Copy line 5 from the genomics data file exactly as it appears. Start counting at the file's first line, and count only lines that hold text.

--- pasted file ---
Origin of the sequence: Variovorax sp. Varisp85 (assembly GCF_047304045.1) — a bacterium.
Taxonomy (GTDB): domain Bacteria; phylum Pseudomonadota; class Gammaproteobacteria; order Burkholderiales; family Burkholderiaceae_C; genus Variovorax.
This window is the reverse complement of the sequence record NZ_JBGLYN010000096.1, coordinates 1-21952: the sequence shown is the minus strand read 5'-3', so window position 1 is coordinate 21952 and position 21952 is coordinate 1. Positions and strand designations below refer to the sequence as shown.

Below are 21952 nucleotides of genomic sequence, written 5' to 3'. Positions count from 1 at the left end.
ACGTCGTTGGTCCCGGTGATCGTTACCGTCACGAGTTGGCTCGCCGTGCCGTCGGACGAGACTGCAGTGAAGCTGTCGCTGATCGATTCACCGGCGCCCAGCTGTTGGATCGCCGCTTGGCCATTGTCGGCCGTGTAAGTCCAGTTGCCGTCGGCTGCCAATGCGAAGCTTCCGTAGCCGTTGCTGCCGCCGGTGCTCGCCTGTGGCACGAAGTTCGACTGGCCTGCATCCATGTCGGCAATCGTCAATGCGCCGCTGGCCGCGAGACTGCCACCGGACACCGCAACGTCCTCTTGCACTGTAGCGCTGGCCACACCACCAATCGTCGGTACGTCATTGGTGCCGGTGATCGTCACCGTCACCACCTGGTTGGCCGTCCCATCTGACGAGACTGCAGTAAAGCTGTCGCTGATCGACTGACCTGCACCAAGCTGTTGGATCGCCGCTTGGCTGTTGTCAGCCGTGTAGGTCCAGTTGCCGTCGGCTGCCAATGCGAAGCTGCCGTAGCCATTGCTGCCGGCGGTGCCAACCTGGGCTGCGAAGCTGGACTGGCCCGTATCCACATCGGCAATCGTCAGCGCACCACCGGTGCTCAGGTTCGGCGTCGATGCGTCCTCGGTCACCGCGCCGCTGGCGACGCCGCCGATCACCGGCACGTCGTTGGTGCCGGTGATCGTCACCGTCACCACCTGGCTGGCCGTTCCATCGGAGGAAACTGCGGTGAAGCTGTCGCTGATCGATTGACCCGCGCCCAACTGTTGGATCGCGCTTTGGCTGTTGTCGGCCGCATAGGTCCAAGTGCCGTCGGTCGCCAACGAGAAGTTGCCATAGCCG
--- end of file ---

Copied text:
ACGTCGTTGGTCCCGGTGATCGTTACCGTCACGAGTTGGCTCGCCGTGCCGTCGGACGAGACTGCAGTGAAGCTGTCGCTGATCGATTCACCGGCGCCCAGCTGTTGGATCGCCGCTTGGCCATTGTCGGCCGTGTAAGTCCAGTTGCCGTCGGCTGCCAATGCGAAGCTTCCGTAGCCGTTGCTGCCGCCGGTGCTCGCCTGTGGCACGAAGTTCGACTGGCCTGCATCCATGTCGGCAATCGTCAATGCGCCGCTGGCCGCGAGACTGCCACCGGACACCGCAACGTCCTCTTGCACTGTAGCGCTGGCCACACCACCAATCGTCGGTACGTCATTGGTGCCGGTGATCGTCACCGTCACCACCTGGTTGGCCGTCCCATCTGACGAGACTGCAGTAAAGCTGTCGCTGATCGACTGACCTGCACCAAGCTGTTGGATCGCCGCTTGGCTGTTGTCAGCCGTGTAGGTCCAGTTGCCGTCGGCTGCCAATGCGAAGCTGCCGTAGCCATTGCTGCCGGCGGTGCCAACCTGGGCTGCGAAGCTGGACTGGCCCGTATCCACATCGGCAATCGTCAGCGCACCACCGGTGCTCAGGTTCGGCGTCGATGCGTCCTCGGTCACCGCGCCGCTGGCGACGCCGCCGATCACCGGCACGTCGTTGGTGCCGGTGATCGTCACCGTCACCACCTGGCTGGCCGTTCCATCGGAGGAAACTGCGGTGAAGCTGTCGCTGATCGATTGACCCGCGCCCAACTGTTGGATCGCGCTTTGGCTGTTGTCGGCCGCATAGGTCCAAGTGCCGTCGGTCGCCAACGAGAAGTTGCCATAGCCG